About that launch rod. If it's hollow, try wrapping some resistive wire around something and stuffing it inside the rod. Approximately five minutes before launch, you have an alarm battery, or some kind of high-capacity LiPo start dumping current into the resistive wire. This heats it up, and removes any problem you might have about freezing the aircraft to the rail.
Re: Why two elevons?
Two elevons because then they can control the aircraft properly. Rudder-only control is iffy at best. Sure it works, for a "you might end up ploughing into the floor at the slightest hint of a gust" definition of "works". Two properly positioned elevons give you pitch and roll, which is all you need. Yaw control would be nice, but hardly necessary when you're going to be landing in a field rather than on some narrow strip.
Will we be having another attempt at trying to track it by telescope? Maybe some kind of auto-tracking tech following a radio beacon on the launch platform, if nobody can be bothered trying to move a scope around manually.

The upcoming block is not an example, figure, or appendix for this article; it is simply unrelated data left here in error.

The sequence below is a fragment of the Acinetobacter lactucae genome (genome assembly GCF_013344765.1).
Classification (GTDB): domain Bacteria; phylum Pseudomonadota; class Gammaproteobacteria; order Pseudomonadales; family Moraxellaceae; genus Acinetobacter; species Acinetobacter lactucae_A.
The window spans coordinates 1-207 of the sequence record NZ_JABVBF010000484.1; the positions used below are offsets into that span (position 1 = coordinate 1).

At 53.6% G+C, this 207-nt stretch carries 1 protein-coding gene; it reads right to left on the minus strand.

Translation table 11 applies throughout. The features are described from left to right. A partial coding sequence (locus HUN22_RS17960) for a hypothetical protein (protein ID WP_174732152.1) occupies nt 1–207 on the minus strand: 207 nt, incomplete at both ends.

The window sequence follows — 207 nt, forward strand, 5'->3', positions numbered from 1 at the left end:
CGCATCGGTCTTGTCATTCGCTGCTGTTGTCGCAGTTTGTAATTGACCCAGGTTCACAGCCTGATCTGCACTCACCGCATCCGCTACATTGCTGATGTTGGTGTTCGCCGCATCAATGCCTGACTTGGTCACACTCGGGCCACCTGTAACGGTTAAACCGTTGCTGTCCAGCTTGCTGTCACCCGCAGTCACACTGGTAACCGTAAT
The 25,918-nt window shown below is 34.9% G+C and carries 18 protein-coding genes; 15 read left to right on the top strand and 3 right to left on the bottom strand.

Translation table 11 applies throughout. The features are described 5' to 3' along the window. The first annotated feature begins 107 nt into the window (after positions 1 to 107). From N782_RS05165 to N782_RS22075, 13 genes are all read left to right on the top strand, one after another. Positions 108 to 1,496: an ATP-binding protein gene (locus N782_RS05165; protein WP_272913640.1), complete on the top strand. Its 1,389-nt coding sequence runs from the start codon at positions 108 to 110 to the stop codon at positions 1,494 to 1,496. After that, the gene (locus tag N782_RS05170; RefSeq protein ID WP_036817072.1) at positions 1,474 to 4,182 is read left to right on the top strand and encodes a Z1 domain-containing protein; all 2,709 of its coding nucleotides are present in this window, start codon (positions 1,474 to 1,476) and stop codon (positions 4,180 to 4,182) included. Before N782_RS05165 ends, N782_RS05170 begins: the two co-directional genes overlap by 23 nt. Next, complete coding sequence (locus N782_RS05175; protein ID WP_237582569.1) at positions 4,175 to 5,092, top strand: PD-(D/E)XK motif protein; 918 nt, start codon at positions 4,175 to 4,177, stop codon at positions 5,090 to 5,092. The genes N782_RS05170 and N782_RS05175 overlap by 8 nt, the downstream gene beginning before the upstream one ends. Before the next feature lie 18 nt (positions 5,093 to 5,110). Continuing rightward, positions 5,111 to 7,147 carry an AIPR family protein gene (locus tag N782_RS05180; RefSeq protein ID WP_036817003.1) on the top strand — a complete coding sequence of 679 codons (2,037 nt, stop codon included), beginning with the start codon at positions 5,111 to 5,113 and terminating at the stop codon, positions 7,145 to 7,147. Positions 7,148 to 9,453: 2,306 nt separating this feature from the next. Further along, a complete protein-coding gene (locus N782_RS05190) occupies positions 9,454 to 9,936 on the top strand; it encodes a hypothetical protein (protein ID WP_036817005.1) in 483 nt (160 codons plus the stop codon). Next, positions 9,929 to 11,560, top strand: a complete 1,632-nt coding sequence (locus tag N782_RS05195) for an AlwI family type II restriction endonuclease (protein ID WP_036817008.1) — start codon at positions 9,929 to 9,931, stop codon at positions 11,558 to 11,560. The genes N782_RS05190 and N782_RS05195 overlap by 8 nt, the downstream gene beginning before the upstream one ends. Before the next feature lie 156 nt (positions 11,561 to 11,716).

Also, I know you won't get a 3G signal all the way up there, but it might be worth having some kind of data feedback via mobile anyway, for when it gets low enough? Live webcam/telemetry feed from 10,000 feet and falling could be fun. Plus, it could help you locate the various parts a lot quicker than wandering around with a big antenna, signal meter and a map.
Dammit, they disabled comments.
Re: When contemplating the latest generation of high-end smart phones I feel myself..........
It's fit for purpose so long as every single node is running Windows. I wouldn't say it's gotten the job done for decades though, when the earlier incarnations of Windows used to do silly things like turning your entire filesystem and all attached printers into the Internet's playpen.
FAT has "gotten the job done" for a while too. A long while ago, as a bit of a mental exercise, I decided to try and come up with the most simple, godawful, would-lead-to-a-system-fragmented-as-hell-but-it-would-work filesystem that I could think of. Explained it to a more learned person and they responded with "uhm, have you ever read up on how FAT works?"
It was then that I fully understood the ire directed at that filesystem. It is truly awful, a travesty of design that belongs in the twisted imagination of geeks who like to torture their computers. Lately it's become a useful means for Microsoft to turn companies who don't use WIndows upside down and shake them to see what comes out.